Yeah, well I guess your core question was is the world better off? It’s an interesting question but in Nirvana’s case the music was very activating and soulful. It came from such a soulful place. I’ve had so many people come up to me and say Nirvana changed their life or that they were at work and first heard the tune and left the office to go buy it! It was life changing. Unfortunately, Kurt paid a huge price for that. The pressures of that level of stardom, I can’t imagine. For anyone trying to raise a family. I’m a family guy and have some kids…I would just think the challenges would be pretty overwhelming. Mudhoney, it’s been bittersweet. They never had a huge record to cash out on but they’ve kept it real. They are normal guys and enjoy each other’s company. They’ve been able to travel around the world. I think they are in New Zealand right now. They have sustainability.

Their self-titled or My Brother The Cow are some of my all time favorite records. Mudhoney broke bigger in Europe.

The States at the time was all about MTV. Nirvana made it into regular rotation, which was like putting Jackie Robinson into baseball. They didn’t know if a 120 Minutes band would fly. It was a big experiment but that was the key right there.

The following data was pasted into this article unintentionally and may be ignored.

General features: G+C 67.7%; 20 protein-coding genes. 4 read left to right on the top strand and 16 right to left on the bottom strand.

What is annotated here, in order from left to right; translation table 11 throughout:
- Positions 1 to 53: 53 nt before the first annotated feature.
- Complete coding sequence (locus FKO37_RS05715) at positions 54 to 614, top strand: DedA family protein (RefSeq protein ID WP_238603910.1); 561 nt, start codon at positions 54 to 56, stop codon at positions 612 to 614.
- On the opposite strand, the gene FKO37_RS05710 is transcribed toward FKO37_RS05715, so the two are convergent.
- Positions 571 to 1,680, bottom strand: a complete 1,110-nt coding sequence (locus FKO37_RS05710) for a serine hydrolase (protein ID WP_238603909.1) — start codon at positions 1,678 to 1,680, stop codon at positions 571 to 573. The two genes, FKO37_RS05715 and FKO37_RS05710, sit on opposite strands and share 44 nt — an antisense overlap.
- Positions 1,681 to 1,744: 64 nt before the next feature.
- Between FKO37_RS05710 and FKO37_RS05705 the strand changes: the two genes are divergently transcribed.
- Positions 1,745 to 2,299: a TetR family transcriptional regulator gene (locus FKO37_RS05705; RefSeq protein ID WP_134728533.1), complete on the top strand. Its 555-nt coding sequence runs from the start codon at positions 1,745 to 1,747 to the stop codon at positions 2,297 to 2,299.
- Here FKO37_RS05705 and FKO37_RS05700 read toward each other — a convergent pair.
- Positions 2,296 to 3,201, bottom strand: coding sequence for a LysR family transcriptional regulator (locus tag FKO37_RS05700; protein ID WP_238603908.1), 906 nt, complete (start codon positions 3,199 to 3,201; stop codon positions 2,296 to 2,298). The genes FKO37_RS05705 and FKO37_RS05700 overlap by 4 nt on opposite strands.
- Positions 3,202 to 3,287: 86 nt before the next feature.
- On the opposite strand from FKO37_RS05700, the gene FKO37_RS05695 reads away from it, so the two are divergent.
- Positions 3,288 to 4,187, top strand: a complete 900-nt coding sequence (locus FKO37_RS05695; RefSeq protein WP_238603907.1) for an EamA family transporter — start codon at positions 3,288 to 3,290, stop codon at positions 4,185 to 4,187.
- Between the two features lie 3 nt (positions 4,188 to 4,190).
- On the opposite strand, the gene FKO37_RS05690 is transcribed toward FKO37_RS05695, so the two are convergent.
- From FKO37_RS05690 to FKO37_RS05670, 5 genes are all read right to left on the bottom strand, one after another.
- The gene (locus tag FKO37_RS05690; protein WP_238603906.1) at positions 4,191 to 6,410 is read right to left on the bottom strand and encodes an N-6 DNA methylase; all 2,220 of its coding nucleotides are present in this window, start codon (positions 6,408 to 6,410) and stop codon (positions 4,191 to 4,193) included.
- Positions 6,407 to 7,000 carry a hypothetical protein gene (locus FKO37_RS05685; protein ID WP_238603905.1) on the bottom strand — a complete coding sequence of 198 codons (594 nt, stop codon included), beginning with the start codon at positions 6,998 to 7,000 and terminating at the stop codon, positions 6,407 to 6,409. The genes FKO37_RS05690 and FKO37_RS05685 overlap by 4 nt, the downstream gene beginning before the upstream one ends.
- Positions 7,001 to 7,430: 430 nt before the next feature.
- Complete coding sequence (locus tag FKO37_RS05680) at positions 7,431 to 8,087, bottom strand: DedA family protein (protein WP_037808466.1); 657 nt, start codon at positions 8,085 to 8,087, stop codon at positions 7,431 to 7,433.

Sure. I can remember exactly where I was when I saw the “Teen Spirit” video.

Mark Arm is the perpetual kind of outsider with a big heart and incredible spirit. Those early Mudhoney shows in the late 80’s-early 90’s were without question some of the best live shows I’ve ever seen. They are old guys now and put on a good show but in ’89…mind blowing. There’s one photo I caught of Mark in Pourtsmouth bent all the way back and there’s a body flying through the air. It’s the back cover of the book. It was like shooting fish in a barrel. Every time I took a photo someone was jumping off the stage. I’m so glad I was able to capture that energy and share with people.

There’s also great historical stuff, like Nirvana being in Berlin when the wall was coming down and seeing people shopping on the other side of the wall for the first time since the sixties.